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COMMENTARY: The quiet genocide – a call for religious conscience and action

Editor’s note: The San Diego-based St. Paul’s Foundation for International Reconciliation is having a fundraiser at Diversionary Theatre on Saturday, May 14, to help support the international fight for HIV prevention and care as well as global human rights. The evening begins with a cupcake and champagne reception at 6:30 pm, followed by a performance of the world premiere of “Dooley” at 8 p.m. Call (619) 220-0097 or visit HERE.

The Civil Society Hearing on the Global AIDS Pandemic at the United Nations ended April 8 on a note of pessimism. Despite the gains of the last decade in the diverse partnerships that created such wonderful institutions like the Global Fund, UNAIDS and setting goals for universal access to health care, experts fear we are all losing ground on the virus.

The reasons? Donor fatigue, a world recession and an unfortunate hardening of religious ideologies that is causing unnecessary human suffering, often in the name of God and morality.

The rising numbers of new HIV infections among LGBT people, sex workers and IV drug users is demanding a new commitment to uncomfortable yet honest dialogue to change national laws that have been influenced by religious institutions in a variety of faiths. Like the two religious figures in Jesus story of the Good Samaritan, it still remains to be seen if global religious institutions will intervene in a significant way or “pass by on the other side.”

An impressive cross-section of activists, religious, business and health professionals spent two days deliberating on what has been learned from the past decade and what needs to be done in the next. We all sat under the “Star Wars”-like dome of the UN General Assembly Building, which ironically wears a large white rubber cover (not unlike a huge condom!) because its leaky roof symbolizes the UN’s own financial problems. The Secretary General, Ban Ki Moon, invoked Elizabeth Taylor as a model for our 21st-century activism through her words: “Never give up.”

Twenty years later, many things have changed. Six million people are on drug regimens when we need resources for 15 million. The goal for universal access to prevention and health services set by the UN for 2011 has not been reached, because of three factors:

Local and international commitments to many of the principles involved in the universal access goals have not been honored, i.e. developed countries committing to originally agreed levels of funding, sharing drug patents with developing countries or half the world’s governments maintaining legal and moral barriers to information and services like criminalizing of homosexuality, IV drug use, sex work or a failure to bring about tangible examples of gender equality.

We have been woefully unable as a family of nations to shift the attitudes of governments and religious institutions that see punishment of behavior as a brave but desperate attempt towards HIV prevention, rather than encourage greater local community and individual responsibility for health. Punishment and shaming are the wicked “twins” in an almost universal response to this pandemic. They are cleverly used by the virus to infect millions of new hosts. Very old cultural and religious taboos about purity and early public health (that shaped many of our sexual, legal and religious frameworks) continue to allow us to kill each other -- on a quiet but massive scale. They orchestrate a madness that has become a kind of “quiet genocide” of the human potential. As St. Paul would say, when one part of the body hurts or is infected, the whole body aches and is infected.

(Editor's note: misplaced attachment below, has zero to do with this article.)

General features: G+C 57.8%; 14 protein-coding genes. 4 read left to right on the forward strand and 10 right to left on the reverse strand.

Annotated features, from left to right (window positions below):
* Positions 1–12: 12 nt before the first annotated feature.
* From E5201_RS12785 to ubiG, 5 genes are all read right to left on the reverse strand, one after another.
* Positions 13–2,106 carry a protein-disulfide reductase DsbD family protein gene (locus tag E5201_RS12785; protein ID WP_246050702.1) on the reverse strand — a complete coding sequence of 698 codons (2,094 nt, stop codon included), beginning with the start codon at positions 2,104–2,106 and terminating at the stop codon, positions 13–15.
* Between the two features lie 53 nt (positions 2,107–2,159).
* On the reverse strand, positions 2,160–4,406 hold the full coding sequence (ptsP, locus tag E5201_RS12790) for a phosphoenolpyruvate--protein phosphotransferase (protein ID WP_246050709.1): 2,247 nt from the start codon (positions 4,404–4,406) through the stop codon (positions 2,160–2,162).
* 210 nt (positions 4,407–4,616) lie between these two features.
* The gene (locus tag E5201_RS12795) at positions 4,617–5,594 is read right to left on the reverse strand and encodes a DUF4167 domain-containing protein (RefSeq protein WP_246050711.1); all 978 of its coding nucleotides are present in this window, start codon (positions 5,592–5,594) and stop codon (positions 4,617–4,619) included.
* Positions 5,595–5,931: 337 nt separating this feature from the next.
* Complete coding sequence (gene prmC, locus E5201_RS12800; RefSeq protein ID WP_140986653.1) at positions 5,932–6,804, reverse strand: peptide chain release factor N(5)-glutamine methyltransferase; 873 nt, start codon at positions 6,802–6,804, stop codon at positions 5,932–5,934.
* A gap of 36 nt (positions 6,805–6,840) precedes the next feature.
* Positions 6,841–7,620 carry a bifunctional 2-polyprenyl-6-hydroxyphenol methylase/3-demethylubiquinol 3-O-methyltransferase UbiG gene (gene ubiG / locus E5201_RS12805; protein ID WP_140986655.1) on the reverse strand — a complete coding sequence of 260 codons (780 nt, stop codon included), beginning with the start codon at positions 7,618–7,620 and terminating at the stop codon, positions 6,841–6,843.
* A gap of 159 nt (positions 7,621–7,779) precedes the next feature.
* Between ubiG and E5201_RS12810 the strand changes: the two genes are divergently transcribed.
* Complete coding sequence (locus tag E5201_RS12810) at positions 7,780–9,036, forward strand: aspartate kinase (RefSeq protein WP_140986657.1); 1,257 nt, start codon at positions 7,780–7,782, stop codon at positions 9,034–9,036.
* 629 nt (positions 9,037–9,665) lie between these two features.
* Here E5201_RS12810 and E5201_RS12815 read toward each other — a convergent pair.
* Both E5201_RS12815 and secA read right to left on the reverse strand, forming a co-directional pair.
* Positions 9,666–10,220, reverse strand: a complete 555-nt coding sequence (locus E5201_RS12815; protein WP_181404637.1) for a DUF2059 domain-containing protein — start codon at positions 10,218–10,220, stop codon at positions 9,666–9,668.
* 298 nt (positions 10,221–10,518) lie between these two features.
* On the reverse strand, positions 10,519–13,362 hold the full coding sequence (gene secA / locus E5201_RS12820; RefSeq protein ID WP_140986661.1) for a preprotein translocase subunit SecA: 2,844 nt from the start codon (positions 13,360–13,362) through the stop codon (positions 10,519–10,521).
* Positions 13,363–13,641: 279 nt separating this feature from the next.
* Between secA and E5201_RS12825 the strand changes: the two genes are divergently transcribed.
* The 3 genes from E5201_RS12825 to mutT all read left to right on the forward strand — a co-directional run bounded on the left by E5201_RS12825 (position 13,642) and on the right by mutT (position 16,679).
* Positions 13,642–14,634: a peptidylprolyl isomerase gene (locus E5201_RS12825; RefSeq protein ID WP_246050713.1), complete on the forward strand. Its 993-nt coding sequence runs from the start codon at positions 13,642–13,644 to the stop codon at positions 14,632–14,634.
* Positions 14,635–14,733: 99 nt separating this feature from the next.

A theological shift in Christianity that de-emphasizes care for the marginalized and poor to a “Prosperity Gospel” and its wider cultural implications that it is now perfectly moral for rich people to see whole populations of people as “regrettably disposable.” This kind of “theological Darwinism” is at work in many developing national economies from care of the elderly, unemployed and ill, and expressed in our attitudes to places like New Orleans or Haiti after major disasters.

Christians used to protest on the streets and lobby our politicians for the common good, but today many Christians in the developed world thrive on supper clubs and jazz Masses. Contemporary successful churches provide entertainment and alternative forms of social networking.

This toxic cocktail of three changed realities makes the work of the international community more difficult, than say 20 years ago when there was more fluidity in attitudes towards a frightening new disease. Even thought we know we need to work together to deal with all the communities impacted by HIV, women (representing 51% of people with HIV yet are still underrepresented as decision makers) young people representing over 40% of HIV cases) face many barriers to self-protection because of religious and legal systems created by their grandparents and ancestors (i.e. laws which still criminalize LGBTI, sex workers, IV drug users), people with disabilities, homeless and migrant populations and refugees, remain voiceless. A miniscule fraction of the total HIV budget is actually targeted for these invisible and voiceless populations.